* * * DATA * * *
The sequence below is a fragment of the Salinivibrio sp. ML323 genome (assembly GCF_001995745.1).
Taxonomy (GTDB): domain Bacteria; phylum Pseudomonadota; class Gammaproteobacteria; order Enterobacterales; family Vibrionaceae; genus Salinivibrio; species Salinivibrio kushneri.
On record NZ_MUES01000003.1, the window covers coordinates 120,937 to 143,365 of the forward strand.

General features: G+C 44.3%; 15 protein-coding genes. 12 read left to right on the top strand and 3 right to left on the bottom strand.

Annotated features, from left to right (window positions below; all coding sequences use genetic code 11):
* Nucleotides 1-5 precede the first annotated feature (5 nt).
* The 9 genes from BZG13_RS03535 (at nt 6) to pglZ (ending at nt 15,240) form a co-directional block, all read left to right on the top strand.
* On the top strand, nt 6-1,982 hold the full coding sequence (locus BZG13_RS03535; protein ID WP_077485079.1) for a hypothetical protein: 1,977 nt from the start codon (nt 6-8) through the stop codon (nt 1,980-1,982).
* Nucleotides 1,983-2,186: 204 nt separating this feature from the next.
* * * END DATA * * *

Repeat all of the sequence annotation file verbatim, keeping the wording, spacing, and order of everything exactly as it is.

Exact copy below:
The sequence below is a fragment of the Salinivibrio sp. ML323 genome (assembly GCF_001995745.1).
Taxonomy (GTDB): domain Bacteria; phylum Pseudomonadota; class Gammaproteobacteria; order Enterobacterales; family Vibrionaceae; genus Salinivibrio; species Salinivibrio kushneri.
On record NZ_MUES01000003.1, the window covers coordinates 120,937 to 143,365 of the forward strand.

General features: G+C 44.3%; 15 protein-coding genes. 12 read left to right on the top strand and 3 right to left on the bottom strand.

Annotated features, from left to right (window positions below; all coding sequences use genetic code 11):
* Nucleotides 1-5 precede the first annotated feature (5 nt).
* The 9 genes from BZG13_RS03535 (at nt 6) to pglZ (ending at nt 15,240) form a co-directional block, all read left to right on the top strand.
* On the top strand, nt 6-1,982 hold the full coding sequence (locus BZG13_RS03535; protein ID WP_077485079.1) for a hypothetical protein: 1,977 nt from the start codon (nt 6-8) through the stop codon (nt 1,980-1,982).
* Nucleotides 1,983-2,186: 204 nt separating this feature from the next.